I hope you have found this series helpful as you think about planning your wedding day. As a natural light photographer, it takes communication with my clients to create the images that fit my style of photography. I share because I am passionate about capturing your love story and I want to serve you to the best of my ability.
Today’s blog will cover the wedding photography timeline for bridal party portraits, family portraits, and bride and groom portraits. If you find yourself with additional questions after reading this series, please do not hesitate to reach out. I would be glad to listen and help with suggestions.
The Bridal Party Portraits
We have so much fun with the bridal party portraits. It tends to be the time during the day where things get really entertaining with all the inside jokes, laughter between best friends…and yes, even joyful tears of celebration. My husband is my second shooter and he is absolutely amazing at what he does. We work so well together and he has a great way of getting the guys to enjoy being in front of the camera. We truly love capturing these moments for our brides and grooms and want it to be a time of joy and light-heartedness during this portion of portraits. To accomplish a light-hearted atmosphere for the bridal party portraits, it takes a little planning ahead of time.
First, I suggest that the bridesmaids and groomsmen be ready and at the designated location 10-15 minutes before we start. This is the part of the day where we photograph the full party with the bridesmaids and the groomsmen. We also photograph individual images of each bridesmaid and groomsmen with the bride and groom. I like to designate 30 minutes to photograph the entirety of the bridal party.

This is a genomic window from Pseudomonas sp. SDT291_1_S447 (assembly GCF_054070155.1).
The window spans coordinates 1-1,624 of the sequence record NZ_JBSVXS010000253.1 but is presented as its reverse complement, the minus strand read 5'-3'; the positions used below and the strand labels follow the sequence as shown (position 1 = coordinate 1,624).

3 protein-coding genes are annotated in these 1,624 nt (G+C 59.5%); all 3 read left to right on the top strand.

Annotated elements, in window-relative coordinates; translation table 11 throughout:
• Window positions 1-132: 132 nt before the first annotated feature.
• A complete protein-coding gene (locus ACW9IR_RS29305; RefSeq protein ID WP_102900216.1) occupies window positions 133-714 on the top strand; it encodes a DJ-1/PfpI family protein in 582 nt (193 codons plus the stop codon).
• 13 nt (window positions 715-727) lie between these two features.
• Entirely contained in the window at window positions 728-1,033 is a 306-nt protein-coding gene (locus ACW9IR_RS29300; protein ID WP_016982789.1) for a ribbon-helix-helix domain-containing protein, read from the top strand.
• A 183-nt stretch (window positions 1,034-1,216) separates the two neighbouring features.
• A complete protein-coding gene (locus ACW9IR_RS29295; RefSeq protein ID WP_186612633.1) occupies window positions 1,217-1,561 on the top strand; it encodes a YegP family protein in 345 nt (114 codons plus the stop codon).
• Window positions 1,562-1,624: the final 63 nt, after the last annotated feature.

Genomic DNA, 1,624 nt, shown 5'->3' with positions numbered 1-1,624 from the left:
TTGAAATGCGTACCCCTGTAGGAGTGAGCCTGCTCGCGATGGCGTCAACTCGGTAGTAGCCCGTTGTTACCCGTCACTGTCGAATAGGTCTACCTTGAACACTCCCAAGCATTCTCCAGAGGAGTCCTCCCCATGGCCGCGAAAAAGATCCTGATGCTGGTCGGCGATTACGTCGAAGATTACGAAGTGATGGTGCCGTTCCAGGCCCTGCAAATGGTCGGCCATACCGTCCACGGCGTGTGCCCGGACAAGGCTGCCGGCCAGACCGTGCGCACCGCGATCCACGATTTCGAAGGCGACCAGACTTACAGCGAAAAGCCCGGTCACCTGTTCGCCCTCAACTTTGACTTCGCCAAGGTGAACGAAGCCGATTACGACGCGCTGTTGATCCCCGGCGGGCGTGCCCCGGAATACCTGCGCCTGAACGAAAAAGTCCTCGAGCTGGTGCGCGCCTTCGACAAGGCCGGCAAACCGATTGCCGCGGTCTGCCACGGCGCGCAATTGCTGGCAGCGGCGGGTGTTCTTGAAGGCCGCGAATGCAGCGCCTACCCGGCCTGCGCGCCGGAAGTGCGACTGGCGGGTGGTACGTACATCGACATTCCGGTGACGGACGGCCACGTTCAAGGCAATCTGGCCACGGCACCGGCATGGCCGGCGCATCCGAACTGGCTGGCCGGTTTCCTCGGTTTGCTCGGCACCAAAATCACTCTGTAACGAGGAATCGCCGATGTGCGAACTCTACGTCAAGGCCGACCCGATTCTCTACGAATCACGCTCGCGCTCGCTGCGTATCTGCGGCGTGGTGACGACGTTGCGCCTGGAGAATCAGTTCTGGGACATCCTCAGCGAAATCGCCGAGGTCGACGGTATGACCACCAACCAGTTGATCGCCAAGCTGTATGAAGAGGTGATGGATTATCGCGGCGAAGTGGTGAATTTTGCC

Bridal Party Photo Tips:
- Remember to have the bridesmaids bring their bouquets. The timeline can get pushed back because they get lost in the hustle and bustle of the day and someone has to run and find them.
- Have the groomsmen wearing their boutonnieres when they arrive at the portrait location.
- Have food and drink available. Groomsmen seem to be willing to be more cooperative with food around! ha ha. Seriously though, it’s good to make sure everyone is staying hydrated and has a little something to eat.
The Family Portraits
I recommend allotting 30 minutes for family portraits. This is feasible if, again, a little planning is done ahead of time. I suggest emailing or texting anyone who needs to stay for family portraits. Encourage them to stay at the ceremony location and not to leave when the aisles are excused. This will help with making sure the people you want in your family photos are ready and available.
Another suggestion is to have a designated person for each side of the family to quickly group together the family members who need to be in each shot. Unfortunately, we don’t get to meet everyone ahead of time so it can be challenging getting the right people quickly.
Bride & Groom Portraits
I can’t encourage you enough to make sure you plan enough time for your bride and groom portraits. These are the images that will be hanging on your walls for years to come so we want to make sure to be intentional about making enough time for your portraits alone together.
Like your engagement session, I believe it is important that this part of the timeline be a quiet time away from distractions. The best images are captured when you are focused on each other and not everyone else. At least 30 minutes is strongly suggested for Bride and Groom portraits. Lastly, if possible escape your reception for 10-15 minutes (after you’ve eaten and your guest are finishing up) for sunset/golden hour portraits. These make for some stunning images. You definitely wont regret it!
And that’s a wrap for the Wedding Photography Timeline series. I will be sharing more on weddings in future blogs. Until then don’t hesitate to reach out if you have any questions or want to chat. I look forward to talking all things creative with you!